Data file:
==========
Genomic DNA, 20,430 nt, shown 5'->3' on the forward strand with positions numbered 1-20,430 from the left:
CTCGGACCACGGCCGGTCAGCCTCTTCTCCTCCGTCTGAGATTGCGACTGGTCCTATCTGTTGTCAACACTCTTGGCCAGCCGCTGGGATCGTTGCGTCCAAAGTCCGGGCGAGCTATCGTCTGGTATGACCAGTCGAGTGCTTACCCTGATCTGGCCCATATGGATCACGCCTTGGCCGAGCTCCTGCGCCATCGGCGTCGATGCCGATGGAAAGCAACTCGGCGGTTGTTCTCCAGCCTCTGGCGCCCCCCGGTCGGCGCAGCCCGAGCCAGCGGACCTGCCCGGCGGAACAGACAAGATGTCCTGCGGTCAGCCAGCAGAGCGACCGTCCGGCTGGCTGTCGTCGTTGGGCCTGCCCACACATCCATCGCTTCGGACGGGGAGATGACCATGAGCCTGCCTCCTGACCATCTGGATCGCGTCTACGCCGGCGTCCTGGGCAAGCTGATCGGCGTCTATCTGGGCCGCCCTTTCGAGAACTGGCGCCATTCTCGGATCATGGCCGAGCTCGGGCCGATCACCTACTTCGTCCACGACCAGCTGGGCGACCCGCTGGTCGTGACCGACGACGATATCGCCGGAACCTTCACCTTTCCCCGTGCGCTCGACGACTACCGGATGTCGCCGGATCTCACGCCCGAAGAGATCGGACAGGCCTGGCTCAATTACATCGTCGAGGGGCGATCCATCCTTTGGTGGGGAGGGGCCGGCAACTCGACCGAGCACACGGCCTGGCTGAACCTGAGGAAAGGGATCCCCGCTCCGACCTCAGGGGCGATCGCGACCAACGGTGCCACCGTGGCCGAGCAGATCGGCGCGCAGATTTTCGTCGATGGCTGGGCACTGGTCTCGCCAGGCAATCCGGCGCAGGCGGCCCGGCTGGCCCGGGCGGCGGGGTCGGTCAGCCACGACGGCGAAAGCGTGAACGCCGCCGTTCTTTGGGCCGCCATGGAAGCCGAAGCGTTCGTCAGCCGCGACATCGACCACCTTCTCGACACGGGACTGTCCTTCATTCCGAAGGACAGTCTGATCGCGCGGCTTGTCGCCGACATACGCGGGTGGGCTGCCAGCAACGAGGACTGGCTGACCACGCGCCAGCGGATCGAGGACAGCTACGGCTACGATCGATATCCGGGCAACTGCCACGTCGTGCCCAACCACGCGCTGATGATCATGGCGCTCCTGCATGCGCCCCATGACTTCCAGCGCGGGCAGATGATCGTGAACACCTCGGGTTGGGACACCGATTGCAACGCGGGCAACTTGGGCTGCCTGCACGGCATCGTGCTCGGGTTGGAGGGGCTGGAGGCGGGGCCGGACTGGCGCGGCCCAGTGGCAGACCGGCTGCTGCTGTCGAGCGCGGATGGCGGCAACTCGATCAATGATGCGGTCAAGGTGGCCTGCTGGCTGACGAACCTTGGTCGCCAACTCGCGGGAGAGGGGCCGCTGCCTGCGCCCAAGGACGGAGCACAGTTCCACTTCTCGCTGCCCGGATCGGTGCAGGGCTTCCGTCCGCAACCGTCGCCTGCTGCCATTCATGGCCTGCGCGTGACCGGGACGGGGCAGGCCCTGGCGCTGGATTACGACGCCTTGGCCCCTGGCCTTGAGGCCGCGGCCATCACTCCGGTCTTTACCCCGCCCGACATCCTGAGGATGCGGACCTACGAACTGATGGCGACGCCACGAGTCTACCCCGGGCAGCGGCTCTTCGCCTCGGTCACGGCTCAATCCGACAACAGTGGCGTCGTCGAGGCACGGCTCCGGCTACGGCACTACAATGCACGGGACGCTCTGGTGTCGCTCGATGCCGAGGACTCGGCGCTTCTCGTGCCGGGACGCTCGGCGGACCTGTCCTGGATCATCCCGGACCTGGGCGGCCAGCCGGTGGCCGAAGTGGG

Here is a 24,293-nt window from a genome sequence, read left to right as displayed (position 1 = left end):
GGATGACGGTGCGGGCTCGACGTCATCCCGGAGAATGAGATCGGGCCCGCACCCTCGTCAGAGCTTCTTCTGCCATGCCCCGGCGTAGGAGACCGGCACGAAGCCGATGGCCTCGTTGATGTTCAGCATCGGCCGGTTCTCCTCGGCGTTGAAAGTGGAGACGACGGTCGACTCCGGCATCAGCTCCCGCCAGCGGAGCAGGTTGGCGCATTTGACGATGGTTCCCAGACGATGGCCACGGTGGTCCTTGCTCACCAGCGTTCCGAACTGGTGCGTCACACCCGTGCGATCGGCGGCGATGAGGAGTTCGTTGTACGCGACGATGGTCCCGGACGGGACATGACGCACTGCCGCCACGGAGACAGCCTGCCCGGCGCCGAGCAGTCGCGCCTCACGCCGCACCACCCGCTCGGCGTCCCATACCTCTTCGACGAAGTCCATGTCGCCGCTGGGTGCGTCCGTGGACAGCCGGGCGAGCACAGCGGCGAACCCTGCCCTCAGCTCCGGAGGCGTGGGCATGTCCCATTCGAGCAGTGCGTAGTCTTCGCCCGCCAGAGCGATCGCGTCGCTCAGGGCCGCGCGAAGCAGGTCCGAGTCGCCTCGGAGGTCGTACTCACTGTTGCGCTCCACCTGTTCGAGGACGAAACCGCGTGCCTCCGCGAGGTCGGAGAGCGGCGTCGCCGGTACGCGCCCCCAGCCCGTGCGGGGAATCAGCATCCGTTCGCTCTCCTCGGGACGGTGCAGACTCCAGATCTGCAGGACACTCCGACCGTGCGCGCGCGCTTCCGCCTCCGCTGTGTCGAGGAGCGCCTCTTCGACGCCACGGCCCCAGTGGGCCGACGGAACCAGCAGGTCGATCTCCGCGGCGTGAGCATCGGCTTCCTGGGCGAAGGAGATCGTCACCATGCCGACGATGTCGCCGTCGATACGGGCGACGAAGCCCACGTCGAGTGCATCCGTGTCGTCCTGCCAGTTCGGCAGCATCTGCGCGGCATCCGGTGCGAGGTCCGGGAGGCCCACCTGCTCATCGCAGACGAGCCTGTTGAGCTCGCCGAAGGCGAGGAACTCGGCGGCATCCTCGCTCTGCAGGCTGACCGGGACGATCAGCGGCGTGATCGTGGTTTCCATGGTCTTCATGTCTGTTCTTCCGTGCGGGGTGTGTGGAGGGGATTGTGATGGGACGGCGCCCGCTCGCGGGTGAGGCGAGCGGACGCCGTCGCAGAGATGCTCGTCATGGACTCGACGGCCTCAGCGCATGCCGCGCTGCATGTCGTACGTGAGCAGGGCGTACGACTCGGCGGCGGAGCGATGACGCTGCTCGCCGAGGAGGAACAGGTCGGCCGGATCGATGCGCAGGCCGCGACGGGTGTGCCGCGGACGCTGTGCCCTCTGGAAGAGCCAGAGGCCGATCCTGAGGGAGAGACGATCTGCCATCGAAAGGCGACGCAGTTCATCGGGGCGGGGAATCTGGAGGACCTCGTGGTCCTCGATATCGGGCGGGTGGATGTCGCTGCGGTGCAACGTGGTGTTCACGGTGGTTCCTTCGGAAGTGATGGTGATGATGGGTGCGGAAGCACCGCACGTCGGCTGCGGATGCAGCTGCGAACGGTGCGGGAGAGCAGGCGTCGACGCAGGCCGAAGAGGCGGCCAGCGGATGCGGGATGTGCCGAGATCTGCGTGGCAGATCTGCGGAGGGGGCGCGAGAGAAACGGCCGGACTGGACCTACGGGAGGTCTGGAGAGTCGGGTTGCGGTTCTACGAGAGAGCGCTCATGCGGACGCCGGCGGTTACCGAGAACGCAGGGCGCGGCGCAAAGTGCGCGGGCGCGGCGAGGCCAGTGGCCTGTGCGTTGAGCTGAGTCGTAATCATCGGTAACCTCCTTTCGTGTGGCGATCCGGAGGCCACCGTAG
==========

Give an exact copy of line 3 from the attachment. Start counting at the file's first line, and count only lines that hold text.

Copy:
Here is a 24,293-nt window from a genome sequence, read left to right as displayed (position 1 = left end):